Relationship Conflict: Fighting the Good Fight
Conflict in relationships is inevitable. We all have our own wants, needs, and expectations and so naturally, we are not always going to be able to see eye-to-eye. As no two people process life in the exact same way, there are various reasons why we find ourselves in disagreements with our partners that occasionally escalate into fights.
But instead of viewing arguments as a bad thing, experts encourage us to consider them as healthy opportunities for growth as a couple and ways learn from one another to eventually work better as a team. Although this can feel very difficult in the moment when blood is boiling and tolerance levels are low, if handled in the right way resolution can often even bring couples closer making them even stronger than before. The goal is to embrace conflict and develop the skills that promote a good fight, and not a destructive one. While some conflict can certainly be harmful and should be addressed with the help of a professional, here are some tips for better communication, as well as a few strategies to consider when tackling tension that can arise.
Begin carefully and be mindful of your approach
Be aware of your tone, the language you decide to use, and the volume you start with when expressing yourself and your frustrations with your partner. Coming in hot and heavy can put your loved one in an automatic defense mode making a lot of what you are trying to communicate very difficult for them to hear. How conversations are initiated directly impacts how they ultimately unravel.
Describe your feelings and needs instead of placing blame
Often, we want our partners to understand our side of an argument so badly that it can be tempting to push our own perspectives on to them which can come across as somewhat critical. Instead, try to communicate how you are feeling without using self-victimizing language. Sticking with “I feel” or “I need” statements will likely remove the accusation or blame by bringing the focus to yourself and your own needs.
Be empathetic when listening to each other
Take the time when your partner is expressing themselves to understand how they are seeing the issue and then ask questions for clarification. This will show that what they have to say is important to you and will allow them to feel validated. Saying something like, “I think I understand where you are coming from, and it does make sense” can keep and argument from escalating into the danger zone where you both end up lashing out in anger and saying things that make the other feel unheard or disrespected.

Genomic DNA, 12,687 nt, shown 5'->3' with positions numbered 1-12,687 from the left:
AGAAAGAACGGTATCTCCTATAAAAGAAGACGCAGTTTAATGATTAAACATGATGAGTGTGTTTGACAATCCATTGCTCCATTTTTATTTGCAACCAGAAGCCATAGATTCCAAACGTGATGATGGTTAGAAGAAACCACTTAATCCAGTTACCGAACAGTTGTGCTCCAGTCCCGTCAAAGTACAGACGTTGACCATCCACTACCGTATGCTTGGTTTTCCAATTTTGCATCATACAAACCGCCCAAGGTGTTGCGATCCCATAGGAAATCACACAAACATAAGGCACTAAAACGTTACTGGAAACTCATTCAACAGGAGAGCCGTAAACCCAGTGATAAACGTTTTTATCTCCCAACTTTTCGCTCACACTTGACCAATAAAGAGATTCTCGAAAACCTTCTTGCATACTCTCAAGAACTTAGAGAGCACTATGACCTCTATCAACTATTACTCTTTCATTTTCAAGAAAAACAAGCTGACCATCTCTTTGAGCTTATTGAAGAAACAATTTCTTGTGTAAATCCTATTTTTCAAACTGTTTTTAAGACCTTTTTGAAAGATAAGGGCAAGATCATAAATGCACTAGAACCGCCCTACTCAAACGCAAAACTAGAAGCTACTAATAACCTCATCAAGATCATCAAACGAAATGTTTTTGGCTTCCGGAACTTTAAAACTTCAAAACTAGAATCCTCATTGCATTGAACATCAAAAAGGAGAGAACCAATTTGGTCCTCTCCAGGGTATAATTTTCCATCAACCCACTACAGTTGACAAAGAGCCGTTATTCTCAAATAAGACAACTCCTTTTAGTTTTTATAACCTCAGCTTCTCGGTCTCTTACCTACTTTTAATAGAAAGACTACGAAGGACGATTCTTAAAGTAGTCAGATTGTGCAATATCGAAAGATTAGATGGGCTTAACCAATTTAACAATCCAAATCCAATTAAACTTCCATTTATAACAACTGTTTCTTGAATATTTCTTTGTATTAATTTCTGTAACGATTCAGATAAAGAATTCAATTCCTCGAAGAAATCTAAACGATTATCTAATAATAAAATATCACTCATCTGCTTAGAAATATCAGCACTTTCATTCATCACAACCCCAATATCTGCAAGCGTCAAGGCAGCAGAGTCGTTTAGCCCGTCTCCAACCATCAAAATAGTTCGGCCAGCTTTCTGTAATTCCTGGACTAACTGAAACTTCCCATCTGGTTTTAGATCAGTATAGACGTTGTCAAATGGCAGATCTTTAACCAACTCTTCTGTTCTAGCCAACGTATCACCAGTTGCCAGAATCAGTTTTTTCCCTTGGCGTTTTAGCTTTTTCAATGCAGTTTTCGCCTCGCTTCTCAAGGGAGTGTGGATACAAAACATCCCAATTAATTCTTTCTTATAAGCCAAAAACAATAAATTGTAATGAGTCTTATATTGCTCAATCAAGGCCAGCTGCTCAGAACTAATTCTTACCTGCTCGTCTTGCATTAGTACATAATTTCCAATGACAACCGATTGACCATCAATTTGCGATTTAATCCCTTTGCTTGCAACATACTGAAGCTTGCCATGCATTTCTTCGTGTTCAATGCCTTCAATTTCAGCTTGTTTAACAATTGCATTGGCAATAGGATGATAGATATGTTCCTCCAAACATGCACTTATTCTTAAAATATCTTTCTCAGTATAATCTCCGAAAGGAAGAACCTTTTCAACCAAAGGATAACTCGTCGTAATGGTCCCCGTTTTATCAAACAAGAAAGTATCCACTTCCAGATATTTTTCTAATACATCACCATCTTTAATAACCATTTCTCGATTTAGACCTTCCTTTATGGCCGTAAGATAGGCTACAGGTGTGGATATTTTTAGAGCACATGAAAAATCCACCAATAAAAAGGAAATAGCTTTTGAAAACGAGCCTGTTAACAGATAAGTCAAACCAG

Resist the urge to avoid things
Sometimes it can just feel easier to let something slide that has been bothering you in order to side-step a sensitive issue or an awkward conversation that feels threatening to the relationship. However, it often proves true that when couples keep things to themselves when they are upset it is actually more likely to harm the relationship than help it. Not only can keeping things bottled up create a disconnect, but it often results in an emotional explosion that can be messy.
Find the emotional root of an issue
More often than not, underneath an argument is an unmet emotional need. For example, your partner continues to leave their dirty dishes in the sink despite your requests to place them in the dishwasher. This can result in an argument. However, the layer beneath the conversation about the chore could be something like “I don’t feel valued” or “I don’t feel like I am coming first”. When you take the time to dig a little deeper into why something your partner is doing causes a particular response, the core emotional need is addresses and greater understanding is also achieved.
While conflict in an inevitable and healthy part of any relationship, it is important to know that too much can become toxic. The challenge is to find a method and appropriate balance when expressing your opinions and feelings in a way that you can remain respectful with your partner but also be careful not to sacrifice yourself. This may require working on your technique and taking the time to practice at first. Additionally, some outside perspective may be just what you both need to provide objectivity. Therapy can help you navigate what the good fight looks like for you, which might help you improve your relationship with your partner and with yourself.